Pamela Z’s free concert is part of IUPUI performing artist mini-residencies

Photo © Mark Estes

Pamela Z                Photo © Mark Estes

Indiana University-Purdue University Indianapolis has announced that the Purdue School of Engineering and Technology’s Department of Music and Arts Technology will host three mini-residencies with performing artists during the 2014-15 school year. Pamela Z, a pioneer in live performance of vocal music with advanced electronics and multimedia, will be the first featured performing artist.

As part of the mini-residency, Pamela Z will perform a concert — co-sponsored by the department and the Indianapolis Opera — that is free to the IUPUI community and the public. It will take place at 7:30 p.m. Tuesday, Oct. 28, at Basile Opera Center, 4011 N. Pennsylvania St., in Indianapolis. Parking is free.

She also will be on the IUPUI campus for a lecture and demonstrations with music and arts technology majors. In a community outreach effort, Pamela Z will participate in a special workshop involving Girls Rock, a nonprofit organization dedicated to building positive self-esteem in girls and encouraging creative expression through music.

Pamela Z is a San Francisco-based composer/performer and media artist who works primarily with voice, live electronic processing, sampled sound and video. A pioneer of live digital looping techniques, she processes her voice in real time to create dense, complex sonic layers. Her solo works combine experimental extended vocal techniques, operatic bel canto, found objects, text and sampled concrète sounds.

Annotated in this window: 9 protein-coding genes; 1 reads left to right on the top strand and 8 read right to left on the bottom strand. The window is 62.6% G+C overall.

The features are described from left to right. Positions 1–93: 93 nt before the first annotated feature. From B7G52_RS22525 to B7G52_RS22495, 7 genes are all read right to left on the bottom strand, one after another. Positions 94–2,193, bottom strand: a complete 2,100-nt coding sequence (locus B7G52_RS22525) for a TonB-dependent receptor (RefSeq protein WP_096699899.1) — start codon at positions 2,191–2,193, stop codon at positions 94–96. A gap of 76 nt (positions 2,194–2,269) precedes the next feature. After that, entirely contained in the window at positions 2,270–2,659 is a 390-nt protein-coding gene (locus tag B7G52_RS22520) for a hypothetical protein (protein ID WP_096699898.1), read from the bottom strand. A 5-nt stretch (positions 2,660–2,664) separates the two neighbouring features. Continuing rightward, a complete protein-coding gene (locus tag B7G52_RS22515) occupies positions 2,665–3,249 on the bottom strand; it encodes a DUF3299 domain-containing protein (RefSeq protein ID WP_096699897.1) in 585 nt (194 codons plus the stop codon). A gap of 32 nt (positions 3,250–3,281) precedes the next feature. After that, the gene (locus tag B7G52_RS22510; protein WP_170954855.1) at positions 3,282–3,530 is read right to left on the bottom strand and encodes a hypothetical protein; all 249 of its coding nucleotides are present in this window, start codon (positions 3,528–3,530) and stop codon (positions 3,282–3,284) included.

She uses MAX MSP and Isadora software on a MacBook Pro along with custom MIDI controllers that allow her to manipulate sound and image with physical gestures. Her performances range in scale from small concerts in galleries to large-scale multimedia works in flexible black-box venues and proscenium halls. In addition to her performance work, she has a growing body of intermedia gallery works including multichannel sound and video installations. She has toured extensively throughout the United States, Europe and Japan.

 About the Department of Music and Arts Technology

The Department of Music and Arts Technology develops musicians seeking to become tomorrow’s technology and cultural leaders, those who will shape the course of music in Indiana and the world. The department is committed to delivering quality music instruction to undergraduates and graduates at the nation’s premier urban research university. The department is the first in the nation to offer both bachelor of science and master of science degrees in music technology. All of IUPUI’s music faculty members employ technology in their teaching, production, performance and research. In 2006, the department also launched an innovative, research-based Master of Science degree in music therapy.